B side. Condorcet translation

13 Dec

If you can translate French to English, we’d love your help.

Nicolas de Condorcet, a noted figure in the French Revolution, wrote a pamphlet directed to American Blacks which argued for the abolition of slavery.  Evidence of the moral development of White culture, the pamphlet Reflections on the Enslavement of Negroes has never been translated in full.

Posting them here doesn’t work.  (The sections are too long and making columns is too complicated.)

On www.esauboeck.com, I’ll post sections of the pamphlet with my attempts to translate. How kind you’d be to make corrections or, even better, skip ahead to translate yourself.

I’ll try to make the process easy, but have to figure out how first.  Until then, I’ll have to incorporate your text from email.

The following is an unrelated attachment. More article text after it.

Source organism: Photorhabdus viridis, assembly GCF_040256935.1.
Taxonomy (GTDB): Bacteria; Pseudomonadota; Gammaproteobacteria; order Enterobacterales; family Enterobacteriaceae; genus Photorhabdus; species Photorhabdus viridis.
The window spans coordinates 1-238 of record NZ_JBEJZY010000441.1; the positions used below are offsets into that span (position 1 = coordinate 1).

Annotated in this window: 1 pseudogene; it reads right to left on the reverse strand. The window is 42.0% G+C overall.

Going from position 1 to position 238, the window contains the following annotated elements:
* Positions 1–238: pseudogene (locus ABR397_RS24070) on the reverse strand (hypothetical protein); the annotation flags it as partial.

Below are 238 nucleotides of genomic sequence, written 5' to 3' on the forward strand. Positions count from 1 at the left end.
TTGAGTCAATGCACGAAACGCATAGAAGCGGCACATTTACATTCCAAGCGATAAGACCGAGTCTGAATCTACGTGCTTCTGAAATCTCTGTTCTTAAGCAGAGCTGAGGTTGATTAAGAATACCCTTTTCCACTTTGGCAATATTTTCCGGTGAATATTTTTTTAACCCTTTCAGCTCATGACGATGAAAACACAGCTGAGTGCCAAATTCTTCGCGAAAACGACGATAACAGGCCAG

If you’re curious, here’s how the dedication starts:

Although I am not of the same color as you, I have always regarded you as my brothers. Nature has formed you to have the same spirit, the same reason, the same virtues as Whites. I speak here only of those in Europe, as for Whites of the Colonies, I do not insult you to compare them with you; I know how many times your loyalty, your honesty, your courage have left your masters ashamed. If we were looking for man in the Caribbean, the point would not be to search among the white people.

Which started out in Condorcet as:

Quoique que je ne sois pas de la même couleur que vous, je vous ai toujours regardé comme mes freres. La nature vous a formés pour avoir le même esprit, la même raison, les mêmes vertus que les Blancs. Je ne parle ici que de ceux d’Europe, car pour les Blancs des Colonies, je ne vous fais pas l’injure de les comparer avec vous, je sais combien de fois votre fidélité, votre probité, votre courage ont fait rougir vos maîtres. Si on alloit chercher un homme dans les Isles de l’Amérique, ce ne seroit point parmi les gens de chair blanche qu’on le trouveroit.

The last line is still only a guess!

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